It’s hard to tell what’s more impressive: the fact Robert “Tony” Masters survived infancy or that he lived through World War II.
Masters, an Army veteran, turns 104 Sunday, which is appropriate since it’s Veterans Day and he served more than two years, mostly in New Guinea. Veterans Day 2018 certainly is a holiday his family and physicians never thought he’d experience.
When Masters was born at home in Middle Tennessee on Nov. 11, 1914, he was “a very poor excuse for a boy” because of his fragile health, he said. There were two doctors present for the delivery and they told his father to worry about his wife, not his son.
“Forget about the baby,” the doctors told him. “The baby is not going to live.”
Those doctors should see Masters today.
He has outlived his five brothers and two sisters, and his mind and body remain sharp. He can’t remember the last time he needed a pain pill.
On Wednesday, Masters was the star of the show as Hospice Care of Middletown hosted a Veterans Day luncheon at Crosspointe Church on Ohio 122. He was accompanied by one of his four daughters, Susan Masters, 61, and one of his nine grandchildren, Stephanie Lewis.
Before the interview, Masters said he needed to wear his hearing aid, but he never asked his daughter or granddaughter for help remembering dates or details.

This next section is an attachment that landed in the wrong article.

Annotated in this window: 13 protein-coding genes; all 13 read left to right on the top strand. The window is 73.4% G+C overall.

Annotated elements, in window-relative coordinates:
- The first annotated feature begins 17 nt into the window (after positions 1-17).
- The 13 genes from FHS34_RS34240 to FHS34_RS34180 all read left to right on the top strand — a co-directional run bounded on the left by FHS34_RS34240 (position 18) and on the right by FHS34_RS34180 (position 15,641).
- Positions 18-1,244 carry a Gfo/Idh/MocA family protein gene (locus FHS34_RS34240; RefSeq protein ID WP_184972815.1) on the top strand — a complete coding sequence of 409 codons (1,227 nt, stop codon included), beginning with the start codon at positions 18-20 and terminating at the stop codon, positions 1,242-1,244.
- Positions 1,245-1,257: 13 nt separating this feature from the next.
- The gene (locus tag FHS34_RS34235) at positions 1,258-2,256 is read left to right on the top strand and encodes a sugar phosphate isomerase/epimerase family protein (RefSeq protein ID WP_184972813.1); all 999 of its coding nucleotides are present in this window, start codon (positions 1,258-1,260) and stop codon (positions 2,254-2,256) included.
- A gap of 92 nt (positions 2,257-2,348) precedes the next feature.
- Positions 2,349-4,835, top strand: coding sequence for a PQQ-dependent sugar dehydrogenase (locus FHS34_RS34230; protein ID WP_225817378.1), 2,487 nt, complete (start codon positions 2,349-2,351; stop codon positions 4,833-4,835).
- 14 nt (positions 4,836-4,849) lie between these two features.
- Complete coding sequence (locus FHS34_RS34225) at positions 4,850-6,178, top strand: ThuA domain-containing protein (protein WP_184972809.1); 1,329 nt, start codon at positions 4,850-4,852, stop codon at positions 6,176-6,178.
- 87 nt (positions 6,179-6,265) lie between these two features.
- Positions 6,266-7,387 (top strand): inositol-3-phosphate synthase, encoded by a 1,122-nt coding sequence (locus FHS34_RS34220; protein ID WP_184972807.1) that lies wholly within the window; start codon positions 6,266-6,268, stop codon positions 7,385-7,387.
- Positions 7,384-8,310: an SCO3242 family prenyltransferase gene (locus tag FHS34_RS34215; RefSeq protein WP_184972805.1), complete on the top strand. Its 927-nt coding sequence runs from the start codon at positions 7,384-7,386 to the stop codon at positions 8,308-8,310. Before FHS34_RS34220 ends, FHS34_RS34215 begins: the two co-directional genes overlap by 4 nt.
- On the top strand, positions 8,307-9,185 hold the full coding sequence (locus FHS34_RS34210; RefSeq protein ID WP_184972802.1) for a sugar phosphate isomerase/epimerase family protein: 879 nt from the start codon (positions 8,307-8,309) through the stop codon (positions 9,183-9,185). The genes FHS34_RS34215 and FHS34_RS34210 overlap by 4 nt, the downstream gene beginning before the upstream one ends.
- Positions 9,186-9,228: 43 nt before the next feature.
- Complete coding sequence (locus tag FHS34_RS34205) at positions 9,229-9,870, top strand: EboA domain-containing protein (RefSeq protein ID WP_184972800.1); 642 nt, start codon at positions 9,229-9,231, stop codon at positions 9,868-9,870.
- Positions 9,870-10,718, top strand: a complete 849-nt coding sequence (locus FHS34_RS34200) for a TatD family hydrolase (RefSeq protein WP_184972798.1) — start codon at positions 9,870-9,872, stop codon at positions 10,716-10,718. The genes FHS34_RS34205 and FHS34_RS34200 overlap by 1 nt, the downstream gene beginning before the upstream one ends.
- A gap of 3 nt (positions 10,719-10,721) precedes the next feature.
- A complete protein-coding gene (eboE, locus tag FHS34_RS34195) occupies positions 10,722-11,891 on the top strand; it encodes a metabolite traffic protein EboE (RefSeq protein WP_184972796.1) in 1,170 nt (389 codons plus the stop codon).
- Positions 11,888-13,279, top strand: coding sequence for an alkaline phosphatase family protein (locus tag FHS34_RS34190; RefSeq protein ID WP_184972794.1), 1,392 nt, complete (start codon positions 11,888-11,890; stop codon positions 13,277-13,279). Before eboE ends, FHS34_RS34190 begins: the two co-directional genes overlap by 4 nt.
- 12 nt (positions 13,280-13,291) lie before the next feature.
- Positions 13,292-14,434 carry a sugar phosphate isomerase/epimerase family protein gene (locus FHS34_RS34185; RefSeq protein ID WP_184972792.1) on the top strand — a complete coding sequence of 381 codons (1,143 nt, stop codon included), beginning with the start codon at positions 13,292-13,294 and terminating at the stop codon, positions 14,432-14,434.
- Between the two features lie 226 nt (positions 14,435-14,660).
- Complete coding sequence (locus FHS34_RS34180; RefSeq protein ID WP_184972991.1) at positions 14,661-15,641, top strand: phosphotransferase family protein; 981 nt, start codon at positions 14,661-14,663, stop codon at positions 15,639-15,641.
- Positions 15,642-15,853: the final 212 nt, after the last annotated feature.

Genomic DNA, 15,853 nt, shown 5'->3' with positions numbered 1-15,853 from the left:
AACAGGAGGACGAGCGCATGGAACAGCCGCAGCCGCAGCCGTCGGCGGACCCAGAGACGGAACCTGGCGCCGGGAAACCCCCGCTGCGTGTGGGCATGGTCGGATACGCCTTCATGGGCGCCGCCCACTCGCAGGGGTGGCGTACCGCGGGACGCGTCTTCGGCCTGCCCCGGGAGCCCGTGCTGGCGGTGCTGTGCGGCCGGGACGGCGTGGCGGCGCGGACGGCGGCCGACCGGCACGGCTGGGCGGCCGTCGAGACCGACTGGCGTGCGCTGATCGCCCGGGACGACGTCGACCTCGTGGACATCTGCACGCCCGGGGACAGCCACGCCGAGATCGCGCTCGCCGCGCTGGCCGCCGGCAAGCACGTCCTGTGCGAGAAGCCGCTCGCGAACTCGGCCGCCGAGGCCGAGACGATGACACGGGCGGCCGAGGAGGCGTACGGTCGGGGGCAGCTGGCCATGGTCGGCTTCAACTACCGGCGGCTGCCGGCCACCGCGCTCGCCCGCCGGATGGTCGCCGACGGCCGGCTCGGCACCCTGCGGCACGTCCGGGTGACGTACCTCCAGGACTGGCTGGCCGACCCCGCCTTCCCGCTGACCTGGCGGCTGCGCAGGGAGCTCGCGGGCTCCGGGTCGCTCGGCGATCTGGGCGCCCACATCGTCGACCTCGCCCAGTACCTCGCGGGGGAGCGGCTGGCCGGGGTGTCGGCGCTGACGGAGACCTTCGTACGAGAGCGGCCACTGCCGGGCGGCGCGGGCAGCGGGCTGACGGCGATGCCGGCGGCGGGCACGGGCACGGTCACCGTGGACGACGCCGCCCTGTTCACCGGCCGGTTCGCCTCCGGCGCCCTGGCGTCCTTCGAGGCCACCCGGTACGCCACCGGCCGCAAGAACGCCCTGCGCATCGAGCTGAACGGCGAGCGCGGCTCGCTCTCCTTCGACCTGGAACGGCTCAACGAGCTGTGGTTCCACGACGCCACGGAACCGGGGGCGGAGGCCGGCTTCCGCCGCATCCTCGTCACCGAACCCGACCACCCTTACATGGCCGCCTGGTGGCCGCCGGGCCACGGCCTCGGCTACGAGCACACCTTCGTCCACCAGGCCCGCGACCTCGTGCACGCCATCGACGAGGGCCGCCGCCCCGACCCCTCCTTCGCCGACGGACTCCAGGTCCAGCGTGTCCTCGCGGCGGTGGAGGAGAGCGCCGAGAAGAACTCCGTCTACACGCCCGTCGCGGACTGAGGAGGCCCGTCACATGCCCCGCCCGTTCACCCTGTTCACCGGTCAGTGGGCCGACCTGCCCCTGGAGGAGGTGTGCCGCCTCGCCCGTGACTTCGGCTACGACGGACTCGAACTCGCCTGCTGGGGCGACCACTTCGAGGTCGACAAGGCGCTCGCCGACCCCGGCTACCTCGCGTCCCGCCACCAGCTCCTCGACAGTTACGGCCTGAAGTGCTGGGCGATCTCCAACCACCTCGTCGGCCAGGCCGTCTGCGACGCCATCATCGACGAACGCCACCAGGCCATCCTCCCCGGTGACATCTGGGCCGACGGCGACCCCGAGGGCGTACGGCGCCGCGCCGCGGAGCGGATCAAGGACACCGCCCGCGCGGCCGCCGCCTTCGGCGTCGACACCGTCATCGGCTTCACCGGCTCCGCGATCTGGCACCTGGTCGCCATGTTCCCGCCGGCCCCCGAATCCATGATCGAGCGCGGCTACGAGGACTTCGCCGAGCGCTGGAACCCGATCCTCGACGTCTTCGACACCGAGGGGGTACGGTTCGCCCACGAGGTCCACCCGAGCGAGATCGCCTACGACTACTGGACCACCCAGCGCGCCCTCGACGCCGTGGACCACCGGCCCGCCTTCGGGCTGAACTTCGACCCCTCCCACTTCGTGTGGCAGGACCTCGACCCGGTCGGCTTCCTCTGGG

Susan Masters described her father as “a tremendous role model” and said “what you see is what you get.”
Then she added: “He doesn’t live life very anxiously.”
Is there a secret to living to be 104?
“Everybody asks that,” he said. “Everybody has an excuse, but I don’t. I have a very positive outlook on life. I accept the world as it is. I don’t try to help God run it. I respect everybody and I have no enemies. Nobody I hate. I don’t love everybody. But I believe in everybody having their rights. That has added to my longevity.”
That longevity could have been cut short by WWII.
Masters was drafted into the Army in 1942. He was working in Detroit at the time.
“I was ready to go,” said Masters, who lives in Sycamore Glenn Retirement Center in Miamisburg. “I didn’t resist at all.”
He was shipped to Fort Roberts in California for basic training and later was assigned to the U.S. Army Intelligence Department. He served until 1944 and said the “worst” fight was the Battle of Buna, part of the New Guinea campaign in the Pacific Theatre during World War II.
He said the Japanese invaded the northern shore, and American soldiers intercepted them.
“Really vicious” is how Masters described the battle. He said 700 Japanese soldiers were killed and Masters was unsure how many Americans were killed.
While there, Masters caught malaria and was hospitalized, then was reunited with his unit.
When Masters returned to the U.S. in 1944, he joined other WWII veterans, frequently called the “greatest generation.”
It was a different time, a different war, he said.
World War II was “the last decent war we ever had if there’s such a thing as a decent war,” he said.
Then he added: “We knew what we were fighting for and believe me we knew the whole country was in back of us. It wasn’t any of the squabbling that’s going on now. Today they don’t know what they’re fighting for. That burns me up. They’re getting a bummed deal. We’re not respecting them at all.”